An Open Letter to City Hall in Support of the Bike Yield Law
Dear Mayor Lee and the Board of Supervisors,
We ride bikes in San Francisco as our main form of transportation, and we write to you as constituents who care about making San Francisco a livable city for everyone. This is why we support the Bike Yield Law proposed by Supervisor John Avalos, and we hope you will, too.
We agree with you — nothing should jeopardize the safety of anyone on our streets. To achieve safer streets, we need to ticket cyclists who demonstrate dangerous behavior. We think everyone agrees that behaviors like blowing through stop signs without looking, cutting off pedestrians, and running red lights are extremely dangerous. However, slowly rolling through an intersection after safely yielding the right of way to pedestrians and other individuals present is simply not a dangerous action.
The Bike Yield Law helps by clarifying that cyclists must always yield to pedestrians and other individuals with the right of way. This law would allow the San Francisco Police Department (SFPD) to focus their limited resources on giving citations to cyclists who commit violations that actually put people in danger. It will also allow the SFPD to concentrate on intersections and streets that the San Francisco Municipal Transit Authority has found to be the most dangerous, like Octavia and Market. If the SFPD is encouraged to focus on the five most dangerous traffic behaviors then we can actually achieve Vision Zero.
This law also would address the ongoing police crackdown on cyclists rolling through stops signs in areas like The Wiggle, which is one of the most used bicycle routes in the entire city. We believe the Wiggle crackdown unfairly targets cyclists because it is based on anecdotal neighborhood complaints, and not based on the data which shows that The Wiggle is not part of a high injury corridor. The SFPD applies a double standard when they target cyclists rolling through stop signs safely without a similar crackdown against motorists who exhibit the same behavior in the same intersections every day. The Bike Yield Law would eliminate this double standard by discouraging the SFPD from ticketing easy targets like slow moving cyclists in favor of the more important task of ticketing truly dangerous traffic behaviors.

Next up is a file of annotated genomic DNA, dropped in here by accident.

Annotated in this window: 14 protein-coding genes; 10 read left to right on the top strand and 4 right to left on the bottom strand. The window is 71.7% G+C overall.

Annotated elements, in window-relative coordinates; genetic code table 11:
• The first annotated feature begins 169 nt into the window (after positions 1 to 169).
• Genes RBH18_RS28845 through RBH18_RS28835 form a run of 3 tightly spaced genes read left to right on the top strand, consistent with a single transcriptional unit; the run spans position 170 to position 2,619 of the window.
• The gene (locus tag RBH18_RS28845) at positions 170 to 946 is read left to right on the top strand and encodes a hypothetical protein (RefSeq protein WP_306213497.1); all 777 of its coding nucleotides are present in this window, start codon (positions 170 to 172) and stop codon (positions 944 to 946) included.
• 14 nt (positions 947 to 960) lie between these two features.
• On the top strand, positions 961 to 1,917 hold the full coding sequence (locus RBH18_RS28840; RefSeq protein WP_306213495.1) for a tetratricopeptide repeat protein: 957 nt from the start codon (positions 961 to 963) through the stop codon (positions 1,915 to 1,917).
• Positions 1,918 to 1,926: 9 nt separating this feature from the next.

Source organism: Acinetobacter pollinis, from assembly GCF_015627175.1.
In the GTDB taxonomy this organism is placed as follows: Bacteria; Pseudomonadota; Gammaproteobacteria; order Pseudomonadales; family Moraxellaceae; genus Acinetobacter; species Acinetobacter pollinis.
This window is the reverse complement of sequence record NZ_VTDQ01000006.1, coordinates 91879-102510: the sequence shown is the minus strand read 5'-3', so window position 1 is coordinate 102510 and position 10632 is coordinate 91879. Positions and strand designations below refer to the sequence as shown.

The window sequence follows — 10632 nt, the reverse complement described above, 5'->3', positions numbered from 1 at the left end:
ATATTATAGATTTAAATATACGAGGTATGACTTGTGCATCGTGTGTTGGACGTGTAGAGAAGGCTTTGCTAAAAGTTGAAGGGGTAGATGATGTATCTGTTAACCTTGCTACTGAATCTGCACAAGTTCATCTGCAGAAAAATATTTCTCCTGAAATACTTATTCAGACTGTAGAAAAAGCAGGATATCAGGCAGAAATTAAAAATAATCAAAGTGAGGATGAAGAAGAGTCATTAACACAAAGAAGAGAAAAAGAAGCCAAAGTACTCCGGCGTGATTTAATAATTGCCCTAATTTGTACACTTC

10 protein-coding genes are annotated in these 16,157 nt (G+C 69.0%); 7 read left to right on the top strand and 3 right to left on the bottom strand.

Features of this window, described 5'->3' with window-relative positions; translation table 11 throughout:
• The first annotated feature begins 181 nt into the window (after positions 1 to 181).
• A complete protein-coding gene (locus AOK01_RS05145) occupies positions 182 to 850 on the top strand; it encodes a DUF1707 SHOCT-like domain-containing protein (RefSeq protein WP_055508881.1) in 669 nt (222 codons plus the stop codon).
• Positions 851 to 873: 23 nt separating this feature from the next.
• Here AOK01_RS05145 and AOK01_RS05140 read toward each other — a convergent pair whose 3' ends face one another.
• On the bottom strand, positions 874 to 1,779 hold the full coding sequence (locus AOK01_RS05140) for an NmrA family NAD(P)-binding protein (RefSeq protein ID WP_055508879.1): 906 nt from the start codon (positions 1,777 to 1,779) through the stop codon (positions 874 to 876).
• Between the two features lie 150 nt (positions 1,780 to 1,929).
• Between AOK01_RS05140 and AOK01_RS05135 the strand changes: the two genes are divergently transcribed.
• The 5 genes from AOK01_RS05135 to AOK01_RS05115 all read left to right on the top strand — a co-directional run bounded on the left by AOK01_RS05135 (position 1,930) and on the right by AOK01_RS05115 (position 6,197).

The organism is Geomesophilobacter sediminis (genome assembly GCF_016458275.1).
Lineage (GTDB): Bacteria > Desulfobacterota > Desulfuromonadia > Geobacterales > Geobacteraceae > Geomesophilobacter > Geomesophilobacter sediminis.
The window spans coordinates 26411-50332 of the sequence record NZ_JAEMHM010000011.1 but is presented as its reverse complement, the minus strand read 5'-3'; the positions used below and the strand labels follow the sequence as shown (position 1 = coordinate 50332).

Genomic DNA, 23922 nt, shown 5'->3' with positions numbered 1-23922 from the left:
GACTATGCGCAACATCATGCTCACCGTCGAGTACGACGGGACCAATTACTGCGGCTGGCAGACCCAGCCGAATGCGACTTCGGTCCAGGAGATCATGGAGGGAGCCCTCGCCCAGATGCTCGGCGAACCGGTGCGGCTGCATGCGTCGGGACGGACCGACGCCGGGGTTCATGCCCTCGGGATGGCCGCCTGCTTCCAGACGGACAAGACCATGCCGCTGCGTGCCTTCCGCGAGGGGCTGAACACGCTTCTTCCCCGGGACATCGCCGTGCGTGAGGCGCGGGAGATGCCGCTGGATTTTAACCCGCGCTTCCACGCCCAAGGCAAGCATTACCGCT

SFPD’s ongoing crackdown on cyclists also discourages people from using a bike for transportation. In a city dominated by cars, we believe it’s time to prioritize safer, slower transportation. When 24 pedestrians and 5 cyclists were killed on San Francisco streets in 2015 alone, we are clearly still not addressing the real problem. The problem is not cyclists rolling safely through stop signs at empty intersections. If we want safer streets, we simply need to enforce slower speeds and recommit to our goal of a multi-modal city.
On the heels of the COP21 agreement, we need to move beyond the criminalization of cycling, and instead encourage cycling as a normal mode of transportation for everyone. In 2010, the Mayor signed legislation presented by the Board of Supervisors making it official city policy to increase bicycle mode share to 20% of all trips by 2020. The Bike Yield Law would help San Francisco to achieve this goal, while reducing carbon emissions and traffic congestion.
Furthermore, the Bike Yield Law has international precedent. After demonstrating that a bike yield law actually resulted in a decrease in the number of collisions between bikes and cars in cities like Bordeaux, Nantes and Strasbourg, France amended its national vehicle code to allow all cities to adopt this policy. Paris adopted a bike yield policy in 2015 and it averages between three to five cyclist deaths per year, despite being almost three times as dense as San Francisco. For 30 years, Idaho has proved for San Francisco what the Bordeaux, Nantes and Strasbourg trials proved for Paris: that the Bike Yield Law is safe and effective.
The Bike Yield Law is a win-win for San Francisco. It will help the City achieve Vision Zero by redirecting the SFPD’s efforts to the most dangerous intersections, and also achieve its transit mode and climate change goals. Passing the Bike Yield Law in 2016 would make San Francisco a global leader in visionary, innovative urban transportation and climate policy.
We, the undersigned, urge you to pass the Bike Yield Law. Please join us in paving the way for San Francisco to become the most livable city in the United States of America.
Anonymous Constituent, District 10
Mary Kay Chin, District 6
Reed Martin, District 8
Melyssa Mendoza, District 5
Kristin Tieche, District 1
Amy Farah Weiss, District 3
Nathan Woody, District 1